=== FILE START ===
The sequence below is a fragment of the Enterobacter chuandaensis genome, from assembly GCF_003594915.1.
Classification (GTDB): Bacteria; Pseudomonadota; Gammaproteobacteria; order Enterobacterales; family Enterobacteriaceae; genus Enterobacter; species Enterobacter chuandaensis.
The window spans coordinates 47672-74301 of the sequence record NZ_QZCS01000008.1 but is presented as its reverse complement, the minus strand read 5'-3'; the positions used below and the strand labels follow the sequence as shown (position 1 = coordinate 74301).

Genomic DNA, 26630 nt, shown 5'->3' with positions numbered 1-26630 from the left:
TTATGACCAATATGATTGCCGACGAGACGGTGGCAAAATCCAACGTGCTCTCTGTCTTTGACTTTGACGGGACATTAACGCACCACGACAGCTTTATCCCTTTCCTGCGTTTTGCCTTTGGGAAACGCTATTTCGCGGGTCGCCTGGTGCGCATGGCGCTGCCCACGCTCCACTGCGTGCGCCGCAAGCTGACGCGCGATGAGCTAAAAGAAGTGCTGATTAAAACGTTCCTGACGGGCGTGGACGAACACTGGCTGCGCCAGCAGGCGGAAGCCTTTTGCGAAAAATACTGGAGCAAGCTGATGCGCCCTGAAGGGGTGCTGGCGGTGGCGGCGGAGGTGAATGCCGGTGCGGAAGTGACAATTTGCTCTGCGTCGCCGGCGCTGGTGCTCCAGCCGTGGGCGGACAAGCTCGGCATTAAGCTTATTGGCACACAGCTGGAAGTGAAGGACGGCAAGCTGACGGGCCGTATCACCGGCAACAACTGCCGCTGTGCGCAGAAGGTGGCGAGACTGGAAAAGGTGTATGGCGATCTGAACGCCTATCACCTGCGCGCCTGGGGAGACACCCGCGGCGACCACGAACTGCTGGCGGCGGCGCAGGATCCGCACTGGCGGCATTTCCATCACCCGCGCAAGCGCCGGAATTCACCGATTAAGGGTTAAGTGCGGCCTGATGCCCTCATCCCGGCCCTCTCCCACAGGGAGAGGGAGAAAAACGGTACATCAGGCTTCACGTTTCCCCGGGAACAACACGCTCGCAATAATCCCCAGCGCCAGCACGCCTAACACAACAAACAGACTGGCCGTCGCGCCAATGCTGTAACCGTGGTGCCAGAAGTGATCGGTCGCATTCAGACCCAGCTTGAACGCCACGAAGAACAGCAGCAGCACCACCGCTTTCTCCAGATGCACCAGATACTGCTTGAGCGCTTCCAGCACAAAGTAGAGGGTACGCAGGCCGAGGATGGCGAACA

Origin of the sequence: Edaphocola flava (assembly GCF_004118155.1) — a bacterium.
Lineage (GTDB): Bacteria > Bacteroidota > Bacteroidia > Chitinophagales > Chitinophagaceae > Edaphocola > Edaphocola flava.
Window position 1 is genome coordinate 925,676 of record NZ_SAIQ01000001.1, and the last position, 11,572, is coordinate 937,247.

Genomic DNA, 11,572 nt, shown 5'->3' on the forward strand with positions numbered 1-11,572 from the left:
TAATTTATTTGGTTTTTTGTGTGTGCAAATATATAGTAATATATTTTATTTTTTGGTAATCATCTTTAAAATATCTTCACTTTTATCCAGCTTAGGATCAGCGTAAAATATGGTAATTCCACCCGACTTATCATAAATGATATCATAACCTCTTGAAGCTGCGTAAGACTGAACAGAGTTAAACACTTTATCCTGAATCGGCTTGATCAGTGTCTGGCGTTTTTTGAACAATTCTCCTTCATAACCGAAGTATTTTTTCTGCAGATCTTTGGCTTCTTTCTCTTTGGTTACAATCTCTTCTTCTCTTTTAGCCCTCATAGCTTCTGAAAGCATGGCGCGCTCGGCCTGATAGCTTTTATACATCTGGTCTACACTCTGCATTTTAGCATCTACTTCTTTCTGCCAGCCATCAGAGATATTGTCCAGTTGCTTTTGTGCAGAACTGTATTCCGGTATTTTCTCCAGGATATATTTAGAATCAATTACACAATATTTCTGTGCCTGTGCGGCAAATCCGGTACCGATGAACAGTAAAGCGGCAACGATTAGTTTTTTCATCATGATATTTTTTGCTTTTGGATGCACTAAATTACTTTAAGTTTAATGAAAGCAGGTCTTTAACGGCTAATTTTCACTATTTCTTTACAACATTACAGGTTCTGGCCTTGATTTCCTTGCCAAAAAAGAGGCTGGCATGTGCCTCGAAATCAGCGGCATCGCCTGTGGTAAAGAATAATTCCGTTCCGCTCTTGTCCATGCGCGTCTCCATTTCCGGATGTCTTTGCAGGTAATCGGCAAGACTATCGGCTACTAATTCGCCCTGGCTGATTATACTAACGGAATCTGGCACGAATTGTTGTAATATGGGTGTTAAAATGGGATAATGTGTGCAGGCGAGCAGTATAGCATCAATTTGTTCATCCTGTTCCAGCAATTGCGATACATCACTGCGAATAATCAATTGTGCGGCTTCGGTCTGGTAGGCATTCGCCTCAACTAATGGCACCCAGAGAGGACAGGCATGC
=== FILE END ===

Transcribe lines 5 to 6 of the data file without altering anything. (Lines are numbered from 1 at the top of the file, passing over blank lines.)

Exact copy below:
TTATGACCAATATGATTGCCGACGAGACGGTGGCAAAATCCAACGTGCTCTCTGTCTTTGACTTTGACGGGACATTAACGCACCACGACAGCTTTATCCCTTTCCTGCGTTTTGCCTTTGGGAAACGCTATTTCGCGGGTCGCCTGGTGCGCATGGCGCTGCCCACGCTCCACTGCGTGCGCCGCAAGCTGACGCGCGATGAGCTAAAAGAAGTGCTGATTAAAACGTTCCTGACGGGCGTGGACGAACACTGGCTGCGCCAGCAGGCGGAAGCCTTTTGCGAAAAATACTGGAGCAAGCTGATGCGCCCTGAAGGGGTGCTGGCGGTGGCGGCGGAGGTGAATGCCGGTGCGGAAGTGACAATTTGCTCTGCGTCGCCGGCGCTGGTGCTCCAGCCGTGGGCGGACAAGCTCGGCATTAAGCTTATTGGCACACAGCTGGAAGTGAAGGACGGCAAGCTGACGGGCCGTATCACCGGCAACAACTGCCGCTGTGCGCAGAAGGTGGCGAGACTGGAAAAGGTGTATGGCGATCTGAACGCCTATCACCTGCGCGCCTGGGGAGACACCCGCGGCGACCACGAACTGCTGGCGGCGGCGCAGGATCCGCACTGGCGGCATTTCCATCACCCGCGCAAGCGCCGGAATTCACCGATTAAGGGTTAAGTGCGGCCTGATGCCCTCATCCCGGCCCTCTCCCACAGGGAGAGGGAGAAAAACGGTACATCAGGCTTCACGTTTCCCCGGGAACAACACGCTCGCAATAATCCCCAGCGCCAGCACGCCTAACACAACAAACAGACTGGCCGTCGCGCCAATGCTGTAACCGTGGTGCCAGAAGTGATCGGTCGCATTCAGACCCAGCTTGAACGCCACGAAGAACAGCAGCAGCACCACCGCTTTCTCCAGATGCACCAGATACTGCTTGAGCGCTTCCAGCACAAAGTAGAGGGTACGCAGGCCGAGGATGGCGAACA

Origin of the sequence: Edaphocola flava (assembly GCF_004118155.1) — a bacterium.